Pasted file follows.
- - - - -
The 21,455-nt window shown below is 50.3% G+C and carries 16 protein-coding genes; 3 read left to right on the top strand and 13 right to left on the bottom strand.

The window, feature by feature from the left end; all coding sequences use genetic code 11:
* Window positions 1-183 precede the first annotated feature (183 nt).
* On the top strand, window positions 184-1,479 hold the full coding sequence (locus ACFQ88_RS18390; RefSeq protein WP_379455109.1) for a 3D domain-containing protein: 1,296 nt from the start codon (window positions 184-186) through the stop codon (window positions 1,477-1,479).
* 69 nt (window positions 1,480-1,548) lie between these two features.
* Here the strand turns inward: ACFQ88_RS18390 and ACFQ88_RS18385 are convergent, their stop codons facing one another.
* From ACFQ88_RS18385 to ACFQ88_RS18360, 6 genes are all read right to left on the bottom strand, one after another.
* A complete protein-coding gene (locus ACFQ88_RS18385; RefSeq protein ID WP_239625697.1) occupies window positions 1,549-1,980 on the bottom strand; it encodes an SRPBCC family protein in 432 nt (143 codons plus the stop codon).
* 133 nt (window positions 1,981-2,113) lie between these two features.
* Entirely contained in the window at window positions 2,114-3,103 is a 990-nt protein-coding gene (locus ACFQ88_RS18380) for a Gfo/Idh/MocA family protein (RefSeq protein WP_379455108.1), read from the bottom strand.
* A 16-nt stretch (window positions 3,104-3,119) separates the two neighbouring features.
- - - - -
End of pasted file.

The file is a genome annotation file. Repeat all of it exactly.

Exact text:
The 21,455-nt window shown below is 50.3% G+C and carries 16 protein-coding genes; 3 read left to right on the top strand and 13 right to left on the bottom strand.

The window, feature by feature from the left end; all coding sequences use genetic code 11:
* Window positions 1-183 precede the first annotated feature (183 nt).
* On the top strand, window positions 184-1,479 hold the full coding sequence (locus ACFQ88_RS18390; RefSeq protein WP_379455109.1) for a 3D domain-containing protein: 1,296 nt from the start codon (window positions 184-186) through the stop codon (window positions 1,477-1,479).
* 69 nt (window positions 1,480-1,548) lie between these two features.
* Here the strand turns inward: ACFQ88_RS18390 and ACFQ88_RS18385 are convergent, their stop codons facing one another.
* From ACFQ88_RS18385 to ACFQ88_RS18360, 6 genes are all read right to left on the bottom strand, one after another.
* A complete protein-coding gene (locus ACFQ88_RS18385; RefSeq protein ID WP_239625697.1) occupies window positions 1,549-1,980 on the bottom strand; it encodes an SRPBCC family protein in 432 nt (143 codons plus the stop codon).
* 133 nt (window positions 1,981-2,113) lie between these two features.
* Entirely contained in the window at window positions 2,114-3,103 is a 990-nt protein-coding gene (locus ACFQ88_RS18380) for a Gfo/Idh/MocA family protein (RefSeq protein WP_379455108.1), read from the bottom strand.
* A 16-nt stretch (window positions 3,104-3,119) separates the two neighbouring features.